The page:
When you need more juice to solve your problems

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So you have a persistent problem, and you need a great solution. How are you going to juice up your options so that you can get at the right decision every time? Here are 4 things you can try to electrify your solutions…

1. Reformat your intent statement

Sometimes, simply rephrasing your intent statement will help you juice up your options. Instead of starting with the word, “To…”, like, “To align operations between two merged entities”, use this format, “What is the best way to… so as to…” like so, “What is the best way to align the two merged entities, so as to achieve maximum efficiencies.” Notice that when we put in the main reason for your intent – to achieve maximum efficiencies – you refocus your thinking away from the action – aligning merged entities – to the outcome. This will allow you to zero in on the best options.

2. Enlarge your perspectives

Many a times, the best solution is not what’s in your spotlight but just outside of it. In the theatre, the spotlight allows the audience to focus on the action, while other activities take place in the periphery, in the dark. By moving your spotlight around, you get to see what is really happening, and this can help you enlarge your perspectives. Here are 7 perspective-shifting techniques that you can use…

Related: 7 perspectives to see your situation differently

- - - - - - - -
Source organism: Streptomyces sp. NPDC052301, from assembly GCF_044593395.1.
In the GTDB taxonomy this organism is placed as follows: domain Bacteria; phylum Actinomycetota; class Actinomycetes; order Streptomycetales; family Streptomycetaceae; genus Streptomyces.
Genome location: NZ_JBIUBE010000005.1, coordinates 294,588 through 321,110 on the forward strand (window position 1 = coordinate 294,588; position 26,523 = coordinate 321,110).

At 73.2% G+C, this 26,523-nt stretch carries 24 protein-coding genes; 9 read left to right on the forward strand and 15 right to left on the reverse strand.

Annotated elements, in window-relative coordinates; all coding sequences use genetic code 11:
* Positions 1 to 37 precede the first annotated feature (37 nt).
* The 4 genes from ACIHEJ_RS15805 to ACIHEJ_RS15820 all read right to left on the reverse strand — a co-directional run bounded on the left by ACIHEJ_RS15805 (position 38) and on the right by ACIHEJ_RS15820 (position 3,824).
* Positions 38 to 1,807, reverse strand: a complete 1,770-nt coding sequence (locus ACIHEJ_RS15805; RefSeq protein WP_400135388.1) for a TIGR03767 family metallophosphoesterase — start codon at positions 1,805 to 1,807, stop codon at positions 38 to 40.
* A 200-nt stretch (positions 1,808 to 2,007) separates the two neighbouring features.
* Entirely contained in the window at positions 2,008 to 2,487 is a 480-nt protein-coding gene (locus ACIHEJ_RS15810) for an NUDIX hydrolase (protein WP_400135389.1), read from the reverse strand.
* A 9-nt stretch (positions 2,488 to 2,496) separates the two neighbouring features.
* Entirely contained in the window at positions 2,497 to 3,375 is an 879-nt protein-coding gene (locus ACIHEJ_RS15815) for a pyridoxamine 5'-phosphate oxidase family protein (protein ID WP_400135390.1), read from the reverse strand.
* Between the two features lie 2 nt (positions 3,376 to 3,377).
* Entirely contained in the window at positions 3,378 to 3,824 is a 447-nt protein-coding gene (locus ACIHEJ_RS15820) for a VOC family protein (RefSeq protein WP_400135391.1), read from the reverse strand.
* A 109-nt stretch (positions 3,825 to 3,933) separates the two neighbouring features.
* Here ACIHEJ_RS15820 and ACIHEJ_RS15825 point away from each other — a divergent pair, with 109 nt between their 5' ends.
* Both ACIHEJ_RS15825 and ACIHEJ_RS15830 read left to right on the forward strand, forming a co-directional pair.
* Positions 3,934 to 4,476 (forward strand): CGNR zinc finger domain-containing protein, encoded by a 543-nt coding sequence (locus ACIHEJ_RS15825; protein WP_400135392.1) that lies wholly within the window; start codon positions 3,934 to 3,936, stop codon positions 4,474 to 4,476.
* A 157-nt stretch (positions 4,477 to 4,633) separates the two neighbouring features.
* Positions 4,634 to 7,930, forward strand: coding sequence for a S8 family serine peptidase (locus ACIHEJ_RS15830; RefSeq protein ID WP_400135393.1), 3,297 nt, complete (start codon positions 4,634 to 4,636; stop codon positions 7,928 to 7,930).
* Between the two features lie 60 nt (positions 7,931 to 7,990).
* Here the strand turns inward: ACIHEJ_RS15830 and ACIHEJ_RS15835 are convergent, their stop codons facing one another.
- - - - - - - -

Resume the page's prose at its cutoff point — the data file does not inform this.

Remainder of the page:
3. Work on your centre of gravity

When you are working to solve complex systems, you will often find that the solution that was most obvious does not solve the problem. It may well be symptomatic, and to get at the right decision, you need to dive deeper, and identify the centre(s) of gravity. A centre of gravity is a system driver that impacts other drivers the most. It often attracts the action of many different drivers, and which also impacts may other drivers. If the centre of gravity is pulling your system away from the desired outcome, you’d need to shift it to reinforce the system, giving you the perfect solution.

4. Extend from your constraints

A constraint is not a limiting factor; instead, it is a necessary condition for a successful solution. So instead of saying that you have a budget constraint, which almost always means you don’t have enough money, say that your constraint is $10,000 (for example). This means that the solution to the problem cannot be more than $10,000. This constraint does not stop you from solving the problem; it just gives you more clarity. So, if you need to juice up your options, list out all your constraints, and work from there.

There you are; four ways to juice up your solutioning, and get you to the right decision every time.

I wish you all the best!

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